Norman explained that the engineering bricks used to build the railway viaduct would never crumble, recalling his days as a youthful plumber before the time of electric drills.  “It could take hours to chip your way through a single brick” he asserted, casting his mind back to what must have been one of the commonest plumbing jobs of his youth – the installation of indoor toilets in houses with outdoor privies.  Remember them?

By Carr Mill Dam

We wandered slowly around the reservoir and lunched at a conveniently placed triangular table. Brownies and shortbread both went down well.

Lunch by Carr Mill Dam

The mizzle had eased, so we continued merrily on towards Billinge, past a fine stone sign to 'The Goyt' (stream) - there are plenty near here.

Then it was up Carr Mill Old Road, past Otterswift Farm, where we saw neither otters nor swifts (what a surprise!).

There was something about Norman today that seemed to attract the attention of Mr Plod wherever he went, as a result of which we were tailed by police cars all the way through Billinge.

"Hang on whilst I nip in for a couple of pints and try to throw off my tail" announced the dodgy one, diving into the Brown Cow.

Then we headed on in thickening mizzle up to today's high point - Billinge Hill (179 metres).

Billinge Hill - 179 metres

It was time to mop up those dregs from the flasks, and some brownies of course. "You can see my house from here" observed Norman, ever the optimist.  He did look a bit rough though, so perhaps he really is living under a tarp in a ditch below Billinge Hill?  Has he been thrown out of the family home?  These are all Important Questions, as AS (5) would say.

And what is Don doing behind the Tower?

Billinge Tower

The onward route to Brownlow jinked in and out of woodland, requiring all of Reg’s navigational skills and rather more than the back of Norman’s hand to bring us across a field to a fine view back to the cloud laden Billinge Tower through a grassy garden with a fine crab apple tree.

Crab Apple Tree

Beyond Brownlow the rain thickened and the bog deepened.  It was a day for boots, not trainers.

A minor navigational error led to a brick works.  Apparently it has only recently fallen into disrepair.  I wonder what will happen to the land.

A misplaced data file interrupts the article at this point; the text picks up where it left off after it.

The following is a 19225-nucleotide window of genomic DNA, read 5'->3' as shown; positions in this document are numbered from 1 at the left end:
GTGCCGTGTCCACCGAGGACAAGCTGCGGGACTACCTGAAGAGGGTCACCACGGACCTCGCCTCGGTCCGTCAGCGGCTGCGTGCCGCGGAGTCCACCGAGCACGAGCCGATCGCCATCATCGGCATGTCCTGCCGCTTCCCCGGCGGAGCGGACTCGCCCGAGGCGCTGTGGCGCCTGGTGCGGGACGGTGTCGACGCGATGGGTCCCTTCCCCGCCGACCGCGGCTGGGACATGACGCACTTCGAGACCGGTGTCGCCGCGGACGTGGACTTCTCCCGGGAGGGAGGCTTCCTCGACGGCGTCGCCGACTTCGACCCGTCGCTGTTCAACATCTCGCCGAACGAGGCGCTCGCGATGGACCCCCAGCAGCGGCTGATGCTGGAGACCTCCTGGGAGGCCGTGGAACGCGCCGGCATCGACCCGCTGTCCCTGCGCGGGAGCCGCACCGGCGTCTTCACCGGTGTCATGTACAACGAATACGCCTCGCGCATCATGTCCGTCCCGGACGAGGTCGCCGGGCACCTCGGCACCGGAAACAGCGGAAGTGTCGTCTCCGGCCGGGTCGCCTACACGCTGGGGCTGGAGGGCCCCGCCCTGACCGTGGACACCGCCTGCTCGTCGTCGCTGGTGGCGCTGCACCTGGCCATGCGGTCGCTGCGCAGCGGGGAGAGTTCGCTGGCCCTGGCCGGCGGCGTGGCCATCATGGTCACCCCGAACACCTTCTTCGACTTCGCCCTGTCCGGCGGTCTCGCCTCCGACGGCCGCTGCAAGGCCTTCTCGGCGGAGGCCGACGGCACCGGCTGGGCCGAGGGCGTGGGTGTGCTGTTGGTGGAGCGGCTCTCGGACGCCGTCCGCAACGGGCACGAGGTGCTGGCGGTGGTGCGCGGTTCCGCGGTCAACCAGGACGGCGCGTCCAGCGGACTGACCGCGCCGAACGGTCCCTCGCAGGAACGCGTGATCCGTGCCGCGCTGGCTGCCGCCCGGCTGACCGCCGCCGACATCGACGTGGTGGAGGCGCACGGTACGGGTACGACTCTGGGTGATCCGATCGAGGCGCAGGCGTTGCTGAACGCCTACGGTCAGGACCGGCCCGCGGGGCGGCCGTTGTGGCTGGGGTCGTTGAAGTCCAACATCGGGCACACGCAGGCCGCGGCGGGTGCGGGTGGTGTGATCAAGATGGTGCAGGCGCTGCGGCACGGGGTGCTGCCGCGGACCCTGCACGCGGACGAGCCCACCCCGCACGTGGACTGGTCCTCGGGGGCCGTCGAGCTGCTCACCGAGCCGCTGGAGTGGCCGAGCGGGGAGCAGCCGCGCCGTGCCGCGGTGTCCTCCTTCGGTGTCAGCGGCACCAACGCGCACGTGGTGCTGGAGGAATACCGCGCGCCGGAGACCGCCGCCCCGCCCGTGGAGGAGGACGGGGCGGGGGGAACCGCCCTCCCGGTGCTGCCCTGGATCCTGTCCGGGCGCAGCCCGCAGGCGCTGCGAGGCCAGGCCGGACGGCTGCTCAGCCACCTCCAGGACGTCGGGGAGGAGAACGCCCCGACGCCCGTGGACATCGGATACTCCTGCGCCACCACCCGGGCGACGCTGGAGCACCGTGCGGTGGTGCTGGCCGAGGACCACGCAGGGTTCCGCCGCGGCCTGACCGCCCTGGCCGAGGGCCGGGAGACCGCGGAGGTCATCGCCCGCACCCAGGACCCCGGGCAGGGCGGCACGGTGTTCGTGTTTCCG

Brick Works

The path then went straight through a field of vegetables that we suspect will be used as animal feed, despite some of the broccoli heads being very succulent and certainly better than some of the supermarket stuff.  There are also lots of freshly planted crops appearing from the rich Lancashire soil hereabouts just now.

Between Far Moor and Up Holland, a Wigan to Liverpool railway line uses a well ventilated tunnel, so the railway proved no obstacle to our progress, nor did the M58 motorway, which we found a way underneath, to access the ancient village of Up Holland, which has some posh new houses with views (not today) of Winter Hill.

St Thomas the Martyr Parish Church is over 700 years old, and the village is mentioned in the Domesday Book, apparently – I haven’t checked.

St Thomas's - Up Holland

Next door to the church is, of course, The Conservative Club.

And across the road ... the Labour Club White Lion… Norman's inside, the rest of us soon followed.

The White Lion, Up Holland

Later, a bus came and took us back to Wigan. Very little money changed hands.

Here’s our route – 16km, 250 metres ascent, 4.5 hours at a very leisurely pace.

Our route - 16km (10 miles), 250 metres ascent, 4.5 hours

Altogether an excellent day out despite the mizzle.

There’s a slideshow here.

Thanks for your company, everyone, and apologies for any poetic licence (did you spot it?), and for any other mistakes.

Reg has also written a report on this walk, quite different to mine except in that R Norman is again exposed as a … victim?  It’s on this web page.

Part 2 will start from Abbey Lakes (via a bus from Wigan) on Wednesday 9 November at 10,30am.  It’s an 11 mile section to Coppull, from where a bus back to Wigan is easy.

Back to Lancashire Trail Index

Monday 17 October 2011

Sunday 9 October 2011 - The Calderdale Mountain Bike Marathon (CMBM)

Martin approaches the end of the CMBM